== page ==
Employment Law and Regulatory Changes in 2024

André Moore Associate Editor Loyola University Chicago School of Law, JD ‘25   Employment law, an essential aspect of regulatory compliance, is the foundation for the legal relationship between employers and employees. Marked by significant regulatory changes aimed at enhancing worker protections, ensuring fair compensation, and promoting a safe and equitable workplace. These updates span …
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Unpacking BIPA: the Illinois Biometric Information Privacy Act

Sydney Mann Associate Editor Loyola University Chicago School of Law, JD 2025   Illinois has been a leader in enacting state-wide data privacy laws regarding biometric data. Passed unanimously in 2008 by Illinois legislature, the Biometric Information Privacy Act was an initiative led by the ACLU of Illinois. The goal of BIPA, as outlined by …
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Corporations Get a Win Over new SEC Share Buyback Rules

Sean Mcbride Associate Editor Loyola University Chicago School of Law,  JD 2025 In December 2023, the Fifth U.S Circuit Court of Appeals vacated the new share buyback rules issued by Securities and Exchange Commission (SEC). The new rules placed higher scrutiny on companies engaging in share buyback programs. Under the new rules, businesses would need …
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Blow the Whistle Without Fear: Supreme Court Empowers Employees in Murray v. UBS

Reporting on your employer’s questionable conduct has become easier than ever with the Supreme Court’s recent decision in Murray v. UBS Securities, LLC. The case resolved a circuit split surrounding the proper interpretation of “retaliatory intent” for claims involving alleged violations of the Sarbanes-Oxley Act’s whistleblower protection provision. In a unanimous decision, the Supreme Court held that a plaintiff does not need to prove retaliatory intent to prevail on such a claim. Although proof of intent is still required, the decision substantially lowers the burden for wronged employees while assuring that companies are not on the hook for nonretaliatory punishment.

EXIM Turns Stateside

Tomer D. Elkayam Associate Editor Loyola University Chicago School of Law, JD 2024   In 2021, the Biden administration conducted a 100-day supply chain assessment in the midst of a global supply shock. The assessment specifically looked at four critical products that were being severely impacted by reverberating supply chain issues – semiconductors, large capacity …
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Peculiar Alliances Responding to the FDA v. Alliance for Hippocratic Medicine

The Supreme Court is currently reviewing a 5th Circuit decision to roll back 2016 and 2021 expanded indications of mifepristone, a drug originally approved by the Food and Drug Administration (FDA) in 2000. Given the Supreme Court’s hostility toward administrative agencies in the current term, a judge from a United States District Court may substitute their knowledge for that of agency scientific experts in United States FDA v. Alliance for Hippocratic Medicine.

Mass Shootings and the Things We Miss

  Noor Abdelfattah Associate Editor Loyola University Chicago School of Law, JD 2025   With the recent mass shooting in Maine that has left nearly twenty dead, discussions regarding  how we could avoid such atrocities continue. Mass shootings are commonly defined as, “any incident in which four or more people are shot and wounded or …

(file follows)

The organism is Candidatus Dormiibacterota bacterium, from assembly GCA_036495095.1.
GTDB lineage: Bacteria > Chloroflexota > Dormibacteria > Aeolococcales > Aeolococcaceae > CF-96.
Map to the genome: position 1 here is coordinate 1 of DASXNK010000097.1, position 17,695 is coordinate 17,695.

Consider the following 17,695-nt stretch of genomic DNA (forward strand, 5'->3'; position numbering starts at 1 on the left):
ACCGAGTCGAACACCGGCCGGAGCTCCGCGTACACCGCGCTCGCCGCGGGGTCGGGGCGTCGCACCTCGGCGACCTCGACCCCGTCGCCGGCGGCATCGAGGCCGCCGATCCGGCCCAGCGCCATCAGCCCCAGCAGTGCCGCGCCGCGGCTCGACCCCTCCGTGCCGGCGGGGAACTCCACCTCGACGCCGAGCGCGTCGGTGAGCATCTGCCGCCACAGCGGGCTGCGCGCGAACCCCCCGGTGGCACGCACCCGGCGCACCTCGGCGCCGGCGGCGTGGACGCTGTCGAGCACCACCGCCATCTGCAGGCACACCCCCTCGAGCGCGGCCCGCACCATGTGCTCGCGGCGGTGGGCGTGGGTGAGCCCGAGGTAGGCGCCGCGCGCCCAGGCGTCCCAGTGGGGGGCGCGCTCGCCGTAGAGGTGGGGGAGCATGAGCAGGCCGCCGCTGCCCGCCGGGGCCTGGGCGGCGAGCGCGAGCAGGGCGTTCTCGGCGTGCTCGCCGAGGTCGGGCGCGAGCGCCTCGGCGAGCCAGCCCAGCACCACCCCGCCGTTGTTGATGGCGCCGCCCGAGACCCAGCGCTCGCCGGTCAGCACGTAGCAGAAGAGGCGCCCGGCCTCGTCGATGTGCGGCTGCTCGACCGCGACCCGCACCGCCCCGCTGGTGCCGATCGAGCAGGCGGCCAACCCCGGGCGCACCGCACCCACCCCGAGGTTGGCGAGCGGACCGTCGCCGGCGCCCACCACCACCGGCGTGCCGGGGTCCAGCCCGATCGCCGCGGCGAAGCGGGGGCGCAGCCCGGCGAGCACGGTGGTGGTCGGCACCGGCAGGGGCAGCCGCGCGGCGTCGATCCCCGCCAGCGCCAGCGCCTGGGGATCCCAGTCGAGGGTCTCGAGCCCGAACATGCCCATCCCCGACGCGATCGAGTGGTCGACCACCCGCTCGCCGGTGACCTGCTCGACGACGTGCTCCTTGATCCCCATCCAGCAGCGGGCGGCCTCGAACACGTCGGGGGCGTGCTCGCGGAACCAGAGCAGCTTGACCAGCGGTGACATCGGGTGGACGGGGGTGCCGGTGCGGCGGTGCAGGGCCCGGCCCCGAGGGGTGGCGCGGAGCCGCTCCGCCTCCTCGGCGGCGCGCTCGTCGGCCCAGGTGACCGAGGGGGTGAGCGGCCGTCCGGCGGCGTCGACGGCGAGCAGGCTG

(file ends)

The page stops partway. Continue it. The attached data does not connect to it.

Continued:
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The Potential Impacts of Artificial Intelligence in the Environmental Context

The use of artificial intelligence (AI) has been quickly evolving over the past few years, satisfying unexpected needs and allowing for innovative solutions to different problems. More recently, environmental organizations are increasingly interested in potential AI solutions for environmental issues. AI has the potential to streamline regulatory compliance in the environmental context by switching the approach of environmental regulation from responding to current problems into prevention of future problems through data analysis, predictive analysis, and easier reporting procedures for violations of environmental regulation.

EPA Re-Defines “Waterways” in New Rule Following Sackett v. EPA

EPA Re-Defines “Waterways” in New Rule Following Sackett v. EPA Amanda Lane Associate Editor Loyola University Chicago School of Law, JD 2025 The U.S. Environmental Protection Agency (EPA) and Department of the Army (together, Agencies) issued an amended final rule in August of 2023 revising the definition of “waters of the United States” following the …
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Biden Ties Medicare Reimbursement to Sepsis Treatment

The Centers for Medicare and Medicaid Services (CMS), under the Department of Health and Human Services (HHS), finalized CMS-1785-P in August, a rule that links Medicare reimbursement to the treatment of sepsis. Previously, hospitals were required to report on their sepsis treatment patients, but there was no penalty for not adhering to treatment guidelines. Beginning in Fall 2024, hospitals must meet the specific treatment benchmarks integrated into Medicare’s Hospital Value-Based Purchasing Program (MHVBPP) specifically the provisions outlined in the Severe Sepsis/Septic Shock Management Bundle (SEP-1). Failing to meet these benchmarks could result in significant financial losses for hospitals, ranging from thousands to millions of dollars for larger entities. While hospitals should presently be aware of these requirements and implement plans to meet them, there are concerns about whether the proposed rule is the optimal solution for improving outcomes for sepsis patients.